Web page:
Where do you see the field going over the next five to ten years? Why?
I envision that the realm of informatics will expand to be an integral part of every nurse's day-to-day work, no matter where they practise. I suspect we will continue to see an evolution of nursing roles related to informatics; hopefully, more nurses will become actively involved in the eHealth agenda for this country. Within 10 years, I hope that informatics is an integrated component of every basic nursing program, for example, reflected in every aspect of a core curriculum.

In the short term - thinking wishfully - I hope that there will be more opportunities for nurses to pursue graduate studies to become Informatics Specialists. Without the advanced education, we will continue to have too few nurses who are able to advance and understand the very significant agenda of eHealth for all. Every healthcare organization needs nurses engaged in the development of the electronic patient record, contributing to system design decisions to ensure that solutions support and enhance practice rather than impede it. As our systems become more sophisticated, we will have the capability to understand clearly the impact of nursing practice on clinical outcomes. The transformation of nursing care information will result in the generation of new nursing knowledge. All nurses in all settings will be contributing to real-time research.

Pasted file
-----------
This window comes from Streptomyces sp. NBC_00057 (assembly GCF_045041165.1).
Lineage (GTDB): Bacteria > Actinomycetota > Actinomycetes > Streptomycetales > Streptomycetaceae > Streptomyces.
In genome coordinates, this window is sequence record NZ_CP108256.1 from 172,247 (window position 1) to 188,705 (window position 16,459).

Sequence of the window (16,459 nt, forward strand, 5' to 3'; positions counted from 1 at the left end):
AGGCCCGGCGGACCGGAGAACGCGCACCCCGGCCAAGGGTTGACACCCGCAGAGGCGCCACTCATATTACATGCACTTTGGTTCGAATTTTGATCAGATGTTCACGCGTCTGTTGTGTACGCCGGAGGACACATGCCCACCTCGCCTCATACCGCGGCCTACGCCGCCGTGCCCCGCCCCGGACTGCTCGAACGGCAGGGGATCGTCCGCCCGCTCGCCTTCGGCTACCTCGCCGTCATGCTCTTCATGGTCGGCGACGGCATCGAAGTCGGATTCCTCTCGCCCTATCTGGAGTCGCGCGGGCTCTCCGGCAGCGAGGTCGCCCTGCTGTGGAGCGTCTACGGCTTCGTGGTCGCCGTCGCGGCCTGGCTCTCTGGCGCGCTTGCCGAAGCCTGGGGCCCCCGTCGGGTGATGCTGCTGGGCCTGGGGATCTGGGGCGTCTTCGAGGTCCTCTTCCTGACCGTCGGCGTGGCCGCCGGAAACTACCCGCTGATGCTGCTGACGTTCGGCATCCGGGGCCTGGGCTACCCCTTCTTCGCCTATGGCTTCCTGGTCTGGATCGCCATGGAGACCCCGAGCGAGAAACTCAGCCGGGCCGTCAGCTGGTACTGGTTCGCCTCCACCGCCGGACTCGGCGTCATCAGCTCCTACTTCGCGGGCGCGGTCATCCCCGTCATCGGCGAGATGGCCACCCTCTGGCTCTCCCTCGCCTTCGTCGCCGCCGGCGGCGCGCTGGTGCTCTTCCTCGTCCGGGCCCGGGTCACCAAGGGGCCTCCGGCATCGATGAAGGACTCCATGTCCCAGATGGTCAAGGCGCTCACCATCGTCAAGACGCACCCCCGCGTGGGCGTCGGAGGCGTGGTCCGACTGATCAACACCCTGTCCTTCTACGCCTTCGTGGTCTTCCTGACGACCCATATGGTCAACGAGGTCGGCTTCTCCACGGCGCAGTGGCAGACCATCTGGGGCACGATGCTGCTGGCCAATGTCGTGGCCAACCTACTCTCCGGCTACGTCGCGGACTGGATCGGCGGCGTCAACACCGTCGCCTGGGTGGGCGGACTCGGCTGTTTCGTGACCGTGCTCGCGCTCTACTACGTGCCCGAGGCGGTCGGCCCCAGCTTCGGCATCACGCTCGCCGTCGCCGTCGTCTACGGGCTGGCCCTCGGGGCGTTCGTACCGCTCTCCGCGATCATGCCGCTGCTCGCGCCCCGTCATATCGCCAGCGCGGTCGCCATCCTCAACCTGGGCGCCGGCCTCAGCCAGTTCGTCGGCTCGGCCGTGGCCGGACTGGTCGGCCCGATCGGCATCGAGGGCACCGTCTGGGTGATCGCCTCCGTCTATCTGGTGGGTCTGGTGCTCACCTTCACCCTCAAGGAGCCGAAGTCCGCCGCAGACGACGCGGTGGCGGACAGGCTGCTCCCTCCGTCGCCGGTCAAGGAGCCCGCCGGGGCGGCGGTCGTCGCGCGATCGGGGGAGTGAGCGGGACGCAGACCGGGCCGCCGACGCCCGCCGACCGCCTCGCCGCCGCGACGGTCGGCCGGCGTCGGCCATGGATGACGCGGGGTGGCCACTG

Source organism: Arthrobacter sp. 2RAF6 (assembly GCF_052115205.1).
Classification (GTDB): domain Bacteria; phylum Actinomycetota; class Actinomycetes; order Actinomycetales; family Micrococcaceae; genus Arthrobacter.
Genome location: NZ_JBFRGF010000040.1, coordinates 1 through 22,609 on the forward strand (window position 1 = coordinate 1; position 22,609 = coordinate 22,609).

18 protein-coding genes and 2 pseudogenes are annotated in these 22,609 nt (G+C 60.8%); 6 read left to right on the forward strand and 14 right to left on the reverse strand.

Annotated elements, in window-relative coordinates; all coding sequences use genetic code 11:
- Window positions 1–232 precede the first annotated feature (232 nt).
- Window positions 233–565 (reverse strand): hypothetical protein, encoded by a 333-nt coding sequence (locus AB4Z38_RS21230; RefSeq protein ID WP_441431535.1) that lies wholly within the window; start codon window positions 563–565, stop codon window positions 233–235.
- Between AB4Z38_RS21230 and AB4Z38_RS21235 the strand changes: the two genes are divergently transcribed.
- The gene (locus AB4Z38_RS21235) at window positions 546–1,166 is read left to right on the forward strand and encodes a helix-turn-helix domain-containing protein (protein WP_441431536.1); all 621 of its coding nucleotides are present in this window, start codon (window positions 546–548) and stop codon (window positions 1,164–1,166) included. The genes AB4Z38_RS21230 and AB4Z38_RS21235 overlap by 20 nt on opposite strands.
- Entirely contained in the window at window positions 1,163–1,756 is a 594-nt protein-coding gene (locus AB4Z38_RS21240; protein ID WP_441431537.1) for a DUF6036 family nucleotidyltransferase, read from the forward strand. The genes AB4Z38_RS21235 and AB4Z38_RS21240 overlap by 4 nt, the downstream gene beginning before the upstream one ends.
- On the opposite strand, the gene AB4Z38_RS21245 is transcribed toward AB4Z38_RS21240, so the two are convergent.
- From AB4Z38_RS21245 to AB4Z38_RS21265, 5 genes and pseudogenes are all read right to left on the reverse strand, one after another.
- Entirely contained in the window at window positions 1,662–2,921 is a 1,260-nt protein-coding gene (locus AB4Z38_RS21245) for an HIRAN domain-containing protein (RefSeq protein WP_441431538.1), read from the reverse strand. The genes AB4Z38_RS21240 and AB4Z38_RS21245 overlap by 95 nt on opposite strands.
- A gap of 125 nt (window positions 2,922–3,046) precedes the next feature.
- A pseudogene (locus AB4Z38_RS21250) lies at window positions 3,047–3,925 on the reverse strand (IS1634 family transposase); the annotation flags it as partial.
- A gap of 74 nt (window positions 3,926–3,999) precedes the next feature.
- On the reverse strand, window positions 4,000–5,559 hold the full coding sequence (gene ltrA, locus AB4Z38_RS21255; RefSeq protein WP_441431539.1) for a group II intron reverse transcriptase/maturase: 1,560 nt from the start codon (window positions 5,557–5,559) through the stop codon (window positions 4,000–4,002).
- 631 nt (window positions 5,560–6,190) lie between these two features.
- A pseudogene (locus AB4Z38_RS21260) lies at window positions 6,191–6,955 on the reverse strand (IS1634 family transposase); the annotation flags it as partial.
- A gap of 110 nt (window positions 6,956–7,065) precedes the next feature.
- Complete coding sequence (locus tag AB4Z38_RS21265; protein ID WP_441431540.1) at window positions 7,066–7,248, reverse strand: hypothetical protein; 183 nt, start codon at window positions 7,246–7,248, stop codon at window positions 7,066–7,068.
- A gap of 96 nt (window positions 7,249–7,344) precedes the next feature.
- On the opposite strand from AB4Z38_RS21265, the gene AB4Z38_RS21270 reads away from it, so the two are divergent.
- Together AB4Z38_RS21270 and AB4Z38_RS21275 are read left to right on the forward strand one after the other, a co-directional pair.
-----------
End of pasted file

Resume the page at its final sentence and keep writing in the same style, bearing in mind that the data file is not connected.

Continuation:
What barriers do you foresee on the horizon?
We have a frightening shortage of nursing faculty who understand this imperative and who are willing to become actively involved. We need the attention of the nursing leaders in this country to advance the cause, or nurses will be left behind. As the largest group of care providers, nurses should be playing a central role in the eHealth strategy, as they will be the primary users of the tools being deployed today. Nurses need to be sure that these tools support the unique work of nurses. More organizations need to think about how to dedicate (already scarce) nursing resources to this very important work. Nurses of the future will expect to have electronic tools at their fingertips, as will their patients. Today, there are few schools of nursing across this country with informatics content in their undergraduate or graduate programs. This has to change.

Any specific messages for the Canadian nursing community?
It is time for action! We need more nursing leaders to step up and contribute to the eHealth agenda; to lobby for investments in education; to lobby for active engagement of nurses in healthcare organizations; to make informatics integral to the very fabric of our skills and knowledge as nurses.